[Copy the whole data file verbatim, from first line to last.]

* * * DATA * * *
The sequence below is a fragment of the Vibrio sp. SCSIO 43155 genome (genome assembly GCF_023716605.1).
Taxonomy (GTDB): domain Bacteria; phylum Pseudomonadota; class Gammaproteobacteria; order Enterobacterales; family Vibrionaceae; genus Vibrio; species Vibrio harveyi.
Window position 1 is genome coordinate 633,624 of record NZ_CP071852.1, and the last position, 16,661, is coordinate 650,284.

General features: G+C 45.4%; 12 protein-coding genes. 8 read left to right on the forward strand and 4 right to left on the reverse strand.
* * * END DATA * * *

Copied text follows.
The sequence below is a fragment of the Vibrio sp. SCSIO 43155 genome (genome assembly GCF_023716605.1).
Taxonomy (GTDB): domain Bacteria; phylum Pseudomonadota; class Gammaproteobacteria; order Enterobacterales; family Vibrionaceae; genus Vibrio; species Vibrio harveyi.
Window position 1 is genome coordinate 633,624 of record NZ_CP071852.1, and the last position, 16,661, is coordinate 650,284.

General features: G+C 45.4%; 12 protein-coding genes. 8 read left to right on the forward strand and 4 right to left on the reverse strand.